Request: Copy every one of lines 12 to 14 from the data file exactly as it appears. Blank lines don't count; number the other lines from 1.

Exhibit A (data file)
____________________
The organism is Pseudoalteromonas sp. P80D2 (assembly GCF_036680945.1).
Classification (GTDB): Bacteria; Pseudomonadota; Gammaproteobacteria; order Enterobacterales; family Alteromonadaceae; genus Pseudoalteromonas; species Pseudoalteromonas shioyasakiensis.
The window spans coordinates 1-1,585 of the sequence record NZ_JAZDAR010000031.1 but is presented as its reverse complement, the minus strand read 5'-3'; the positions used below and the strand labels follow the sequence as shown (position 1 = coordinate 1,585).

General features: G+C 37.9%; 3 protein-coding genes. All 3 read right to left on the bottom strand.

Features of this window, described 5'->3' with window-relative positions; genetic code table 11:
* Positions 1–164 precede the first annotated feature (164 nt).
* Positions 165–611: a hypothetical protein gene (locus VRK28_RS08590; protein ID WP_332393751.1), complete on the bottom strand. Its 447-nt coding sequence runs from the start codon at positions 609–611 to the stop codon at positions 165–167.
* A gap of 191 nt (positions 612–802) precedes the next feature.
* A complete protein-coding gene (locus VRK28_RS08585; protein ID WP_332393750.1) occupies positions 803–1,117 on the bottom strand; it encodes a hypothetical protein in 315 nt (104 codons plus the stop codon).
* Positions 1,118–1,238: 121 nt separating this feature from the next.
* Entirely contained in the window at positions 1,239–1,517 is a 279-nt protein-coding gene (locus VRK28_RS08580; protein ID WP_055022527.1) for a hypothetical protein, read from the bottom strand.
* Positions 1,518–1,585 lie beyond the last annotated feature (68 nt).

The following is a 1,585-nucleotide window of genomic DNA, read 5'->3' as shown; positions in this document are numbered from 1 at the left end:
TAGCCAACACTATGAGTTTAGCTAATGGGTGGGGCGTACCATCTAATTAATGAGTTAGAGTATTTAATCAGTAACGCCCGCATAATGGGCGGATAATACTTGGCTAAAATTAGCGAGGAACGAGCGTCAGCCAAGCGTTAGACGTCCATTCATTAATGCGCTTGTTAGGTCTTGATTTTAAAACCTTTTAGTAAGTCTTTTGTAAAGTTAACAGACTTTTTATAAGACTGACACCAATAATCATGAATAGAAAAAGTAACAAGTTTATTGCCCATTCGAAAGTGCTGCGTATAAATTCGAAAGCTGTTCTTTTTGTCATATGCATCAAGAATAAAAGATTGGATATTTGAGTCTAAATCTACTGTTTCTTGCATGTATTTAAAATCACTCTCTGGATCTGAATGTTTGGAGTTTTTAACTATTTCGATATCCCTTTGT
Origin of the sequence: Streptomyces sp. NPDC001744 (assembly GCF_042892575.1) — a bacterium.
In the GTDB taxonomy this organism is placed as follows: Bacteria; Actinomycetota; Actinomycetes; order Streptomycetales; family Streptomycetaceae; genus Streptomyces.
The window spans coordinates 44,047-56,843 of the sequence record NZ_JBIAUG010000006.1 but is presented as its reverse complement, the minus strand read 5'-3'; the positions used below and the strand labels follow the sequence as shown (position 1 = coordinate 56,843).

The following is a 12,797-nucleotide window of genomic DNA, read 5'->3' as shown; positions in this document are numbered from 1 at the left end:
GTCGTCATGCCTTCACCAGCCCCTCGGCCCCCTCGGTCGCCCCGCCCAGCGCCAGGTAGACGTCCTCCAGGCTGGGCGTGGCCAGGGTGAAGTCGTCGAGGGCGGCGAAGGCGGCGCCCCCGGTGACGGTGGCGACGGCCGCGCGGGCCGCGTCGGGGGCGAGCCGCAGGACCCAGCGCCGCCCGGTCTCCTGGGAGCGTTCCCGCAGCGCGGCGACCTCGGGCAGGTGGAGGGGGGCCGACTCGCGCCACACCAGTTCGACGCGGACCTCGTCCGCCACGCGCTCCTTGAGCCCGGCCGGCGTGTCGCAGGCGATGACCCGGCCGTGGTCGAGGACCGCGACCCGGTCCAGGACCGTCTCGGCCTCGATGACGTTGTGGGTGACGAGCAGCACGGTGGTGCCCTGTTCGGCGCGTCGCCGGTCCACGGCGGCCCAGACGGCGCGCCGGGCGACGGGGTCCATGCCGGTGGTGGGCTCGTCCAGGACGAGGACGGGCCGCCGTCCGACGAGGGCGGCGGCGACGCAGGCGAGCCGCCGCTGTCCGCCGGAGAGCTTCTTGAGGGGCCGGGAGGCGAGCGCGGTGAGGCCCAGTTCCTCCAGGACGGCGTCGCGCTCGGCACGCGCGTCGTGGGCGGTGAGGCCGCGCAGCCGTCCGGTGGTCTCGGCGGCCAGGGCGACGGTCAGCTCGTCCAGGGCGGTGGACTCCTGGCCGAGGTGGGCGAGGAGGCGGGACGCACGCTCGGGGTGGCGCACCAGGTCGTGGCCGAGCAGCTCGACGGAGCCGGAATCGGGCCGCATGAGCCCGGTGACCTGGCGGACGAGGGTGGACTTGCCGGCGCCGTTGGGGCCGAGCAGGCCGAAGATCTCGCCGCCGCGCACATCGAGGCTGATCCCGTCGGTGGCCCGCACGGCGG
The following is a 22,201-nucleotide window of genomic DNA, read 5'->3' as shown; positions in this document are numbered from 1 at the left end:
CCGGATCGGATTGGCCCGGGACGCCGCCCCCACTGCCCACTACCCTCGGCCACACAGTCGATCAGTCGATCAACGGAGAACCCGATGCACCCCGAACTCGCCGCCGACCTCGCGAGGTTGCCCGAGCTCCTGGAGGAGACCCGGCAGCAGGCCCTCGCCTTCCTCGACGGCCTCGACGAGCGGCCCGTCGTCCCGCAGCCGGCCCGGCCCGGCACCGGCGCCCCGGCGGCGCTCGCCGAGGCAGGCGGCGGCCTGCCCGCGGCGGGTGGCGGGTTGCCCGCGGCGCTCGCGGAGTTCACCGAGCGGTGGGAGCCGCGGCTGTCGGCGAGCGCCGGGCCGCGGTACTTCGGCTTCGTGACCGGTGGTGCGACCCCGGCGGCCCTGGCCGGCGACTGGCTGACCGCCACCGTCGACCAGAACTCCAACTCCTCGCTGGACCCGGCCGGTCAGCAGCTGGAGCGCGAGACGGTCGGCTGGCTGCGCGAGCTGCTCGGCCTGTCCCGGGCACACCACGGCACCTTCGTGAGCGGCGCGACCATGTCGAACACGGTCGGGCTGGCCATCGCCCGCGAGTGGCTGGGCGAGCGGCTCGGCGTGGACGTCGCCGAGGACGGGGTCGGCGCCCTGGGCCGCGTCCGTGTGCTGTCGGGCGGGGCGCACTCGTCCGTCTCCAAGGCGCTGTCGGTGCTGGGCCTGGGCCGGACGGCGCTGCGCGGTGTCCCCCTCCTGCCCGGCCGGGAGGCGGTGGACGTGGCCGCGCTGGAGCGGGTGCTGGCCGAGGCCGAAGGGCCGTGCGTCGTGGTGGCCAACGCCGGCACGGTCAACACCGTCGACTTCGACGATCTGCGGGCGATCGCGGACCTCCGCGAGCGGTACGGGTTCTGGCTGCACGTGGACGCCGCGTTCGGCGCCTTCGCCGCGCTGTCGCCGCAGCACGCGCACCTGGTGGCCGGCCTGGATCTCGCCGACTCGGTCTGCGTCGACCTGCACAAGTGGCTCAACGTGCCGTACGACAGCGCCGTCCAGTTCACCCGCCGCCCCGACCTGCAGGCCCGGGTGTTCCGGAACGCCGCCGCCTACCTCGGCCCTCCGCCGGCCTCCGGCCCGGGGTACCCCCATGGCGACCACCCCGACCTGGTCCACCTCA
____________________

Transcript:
* Positions 1,518–1,585 lie beyond the last annotated feature (68 nt).

The following is a 1,585-nucleotide window of genomic DNA, read 5'->3' as shown; positions in this document are numbered from 1 at the left end:
TAGCCAACACTATGAGTTTAGCTAATGGGTGGGGCGTACCATCTAATTAATGAGTTAGAGTATTTAATCAGTAACGCCCGCATAATGGGCGGATAATACTTGGCTAAAATTAGCGAGGAACGAGCGTCAGCCAAGCGTTAGACGTCCATTCATTAATGCGCTTGTTAGGTCTTGATTTTAAAACCTTTTAGTAAGTCTTTTGTAAAGTTAACAGACTTTTTATAAGACTGACACCAATAATCATGAATAGAAAAAGTAACAAGTTTATTGCCCATTCGAAAGTGCTGCGTATAAATTCGAAAGCTGTTCTTTTTGTCATATGCATCAAGAATAAAAGATTGGATATTTGAGTCTAAATCTACTGTTTCTTGCATGTATTTAAAATCACTCTCTGGATCTGAATGTTTGGAGTTTTTAACTATTTCGATATCCCTTTGT